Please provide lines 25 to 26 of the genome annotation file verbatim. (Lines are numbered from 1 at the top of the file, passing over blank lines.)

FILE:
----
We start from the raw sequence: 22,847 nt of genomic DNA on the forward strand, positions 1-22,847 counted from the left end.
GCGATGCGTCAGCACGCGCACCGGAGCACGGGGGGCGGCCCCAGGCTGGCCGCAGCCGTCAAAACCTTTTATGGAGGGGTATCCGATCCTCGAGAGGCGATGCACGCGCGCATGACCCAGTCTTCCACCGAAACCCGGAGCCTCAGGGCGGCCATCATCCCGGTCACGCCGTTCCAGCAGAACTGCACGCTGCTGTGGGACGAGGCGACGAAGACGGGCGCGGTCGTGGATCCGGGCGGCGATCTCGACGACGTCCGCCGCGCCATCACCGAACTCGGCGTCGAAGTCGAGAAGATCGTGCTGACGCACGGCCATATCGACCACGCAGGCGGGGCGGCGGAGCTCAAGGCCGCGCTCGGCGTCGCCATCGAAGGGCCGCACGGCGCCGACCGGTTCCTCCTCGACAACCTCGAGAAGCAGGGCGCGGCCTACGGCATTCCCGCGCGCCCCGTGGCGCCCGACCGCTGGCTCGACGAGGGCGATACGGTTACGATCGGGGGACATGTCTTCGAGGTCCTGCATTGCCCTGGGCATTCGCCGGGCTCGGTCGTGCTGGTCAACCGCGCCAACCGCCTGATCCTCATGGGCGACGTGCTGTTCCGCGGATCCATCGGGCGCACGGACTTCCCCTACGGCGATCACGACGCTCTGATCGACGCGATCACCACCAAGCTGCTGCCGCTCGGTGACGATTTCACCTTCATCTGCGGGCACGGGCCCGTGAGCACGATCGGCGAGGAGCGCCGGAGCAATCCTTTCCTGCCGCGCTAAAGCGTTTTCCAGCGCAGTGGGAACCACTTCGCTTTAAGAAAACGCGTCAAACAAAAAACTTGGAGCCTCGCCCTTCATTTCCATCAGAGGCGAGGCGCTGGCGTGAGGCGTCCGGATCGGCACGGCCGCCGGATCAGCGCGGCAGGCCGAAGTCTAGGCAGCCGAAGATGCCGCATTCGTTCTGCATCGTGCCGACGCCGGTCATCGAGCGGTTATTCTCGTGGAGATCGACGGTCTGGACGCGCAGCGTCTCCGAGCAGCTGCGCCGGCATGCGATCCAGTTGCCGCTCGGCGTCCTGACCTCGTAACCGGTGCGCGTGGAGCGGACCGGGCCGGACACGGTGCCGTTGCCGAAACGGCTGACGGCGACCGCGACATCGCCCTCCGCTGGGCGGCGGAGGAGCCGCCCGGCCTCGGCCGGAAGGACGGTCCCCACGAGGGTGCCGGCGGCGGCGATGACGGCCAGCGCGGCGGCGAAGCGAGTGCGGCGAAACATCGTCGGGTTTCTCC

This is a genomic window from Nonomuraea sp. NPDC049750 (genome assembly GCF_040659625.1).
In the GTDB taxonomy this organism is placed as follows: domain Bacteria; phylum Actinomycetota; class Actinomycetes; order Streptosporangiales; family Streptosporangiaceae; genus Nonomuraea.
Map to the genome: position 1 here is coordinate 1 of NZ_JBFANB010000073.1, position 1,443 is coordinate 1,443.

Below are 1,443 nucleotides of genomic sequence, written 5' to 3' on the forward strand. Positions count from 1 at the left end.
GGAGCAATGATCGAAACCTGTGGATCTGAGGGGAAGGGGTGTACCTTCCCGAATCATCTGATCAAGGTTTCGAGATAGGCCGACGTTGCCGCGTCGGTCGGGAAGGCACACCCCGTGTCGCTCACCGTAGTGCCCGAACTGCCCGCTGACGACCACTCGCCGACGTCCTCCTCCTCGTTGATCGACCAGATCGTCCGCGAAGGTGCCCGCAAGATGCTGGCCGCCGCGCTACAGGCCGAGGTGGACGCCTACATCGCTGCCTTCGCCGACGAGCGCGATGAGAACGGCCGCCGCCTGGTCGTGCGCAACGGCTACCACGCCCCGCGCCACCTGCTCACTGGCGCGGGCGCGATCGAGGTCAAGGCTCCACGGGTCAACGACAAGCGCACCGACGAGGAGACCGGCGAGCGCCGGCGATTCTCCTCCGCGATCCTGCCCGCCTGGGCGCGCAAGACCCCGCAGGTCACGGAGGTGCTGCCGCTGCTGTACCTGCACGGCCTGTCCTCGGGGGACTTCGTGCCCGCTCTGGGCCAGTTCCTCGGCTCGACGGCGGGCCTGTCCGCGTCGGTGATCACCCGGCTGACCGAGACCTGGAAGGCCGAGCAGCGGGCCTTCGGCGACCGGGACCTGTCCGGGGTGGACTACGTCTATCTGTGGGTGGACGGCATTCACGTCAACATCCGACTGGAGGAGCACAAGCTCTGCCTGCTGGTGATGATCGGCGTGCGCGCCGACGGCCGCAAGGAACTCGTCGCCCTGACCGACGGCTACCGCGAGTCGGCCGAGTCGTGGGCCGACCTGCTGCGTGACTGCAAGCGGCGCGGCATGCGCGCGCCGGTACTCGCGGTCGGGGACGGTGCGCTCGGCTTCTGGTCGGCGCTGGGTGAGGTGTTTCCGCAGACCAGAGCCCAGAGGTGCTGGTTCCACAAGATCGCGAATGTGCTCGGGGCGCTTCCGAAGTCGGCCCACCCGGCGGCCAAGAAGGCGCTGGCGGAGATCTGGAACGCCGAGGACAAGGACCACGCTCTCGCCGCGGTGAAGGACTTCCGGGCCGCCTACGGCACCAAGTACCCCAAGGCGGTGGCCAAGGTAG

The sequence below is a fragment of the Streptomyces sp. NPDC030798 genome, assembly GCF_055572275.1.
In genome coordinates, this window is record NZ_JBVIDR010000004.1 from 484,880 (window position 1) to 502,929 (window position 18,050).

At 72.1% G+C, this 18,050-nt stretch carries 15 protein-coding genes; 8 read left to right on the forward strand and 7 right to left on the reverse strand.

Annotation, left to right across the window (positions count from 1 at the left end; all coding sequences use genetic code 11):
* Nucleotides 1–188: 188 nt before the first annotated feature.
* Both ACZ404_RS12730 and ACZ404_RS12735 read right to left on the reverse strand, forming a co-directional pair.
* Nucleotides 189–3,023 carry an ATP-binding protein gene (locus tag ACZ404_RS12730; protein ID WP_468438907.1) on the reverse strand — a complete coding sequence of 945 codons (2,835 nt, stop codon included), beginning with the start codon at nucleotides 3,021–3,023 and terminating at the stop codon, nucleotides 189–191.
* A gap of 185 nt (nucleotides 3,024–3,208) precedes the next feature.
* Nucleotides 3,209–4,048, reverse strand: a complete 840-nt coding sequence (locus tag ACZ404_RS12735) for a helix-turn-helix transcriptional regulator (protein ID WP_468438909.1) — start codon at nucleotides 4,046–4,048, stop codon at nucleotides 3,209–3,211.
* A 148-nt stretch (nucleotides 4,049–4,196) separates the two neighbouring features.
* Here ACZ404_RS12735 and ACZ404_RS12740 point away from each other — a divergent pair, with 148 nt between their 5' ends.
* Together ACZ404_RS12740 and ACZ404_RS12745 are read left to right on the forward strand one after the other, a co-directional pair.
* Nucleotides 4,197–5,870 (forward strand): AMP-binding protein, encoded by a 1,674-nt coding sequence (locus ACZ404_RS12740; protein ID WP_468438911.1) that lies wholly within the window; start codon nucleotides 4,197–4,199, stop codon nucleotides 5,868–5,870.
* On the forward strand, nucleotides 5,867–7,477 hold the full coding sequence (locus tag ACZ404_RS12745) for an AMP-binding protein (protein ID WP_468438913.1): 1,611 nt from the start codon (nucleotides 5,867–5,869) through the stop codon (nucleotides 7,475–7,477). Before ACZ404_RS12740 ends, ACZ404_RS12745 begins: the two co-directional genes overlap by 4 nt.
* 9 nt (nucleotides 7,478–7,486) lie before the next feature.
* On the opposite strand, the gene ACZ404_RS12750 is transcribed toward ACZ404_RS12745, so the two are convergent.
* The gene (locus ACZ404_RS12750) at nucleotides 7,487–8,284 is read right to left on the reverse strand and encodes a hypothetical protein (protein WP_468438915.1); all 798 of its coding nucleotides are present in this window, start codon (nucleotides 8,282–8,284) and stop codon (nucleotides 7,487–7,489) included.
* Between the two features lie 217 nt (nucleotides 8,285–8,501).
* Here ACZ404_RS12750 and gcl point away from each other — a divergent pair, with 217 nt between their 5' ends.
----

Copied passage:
* Between the two features lie 217 nt (nucleotides 8,285–8,501).
* Here ACZ404_RS12750 and gcl point away from each other — a divergent pair, with 217 nt between their 5' ends.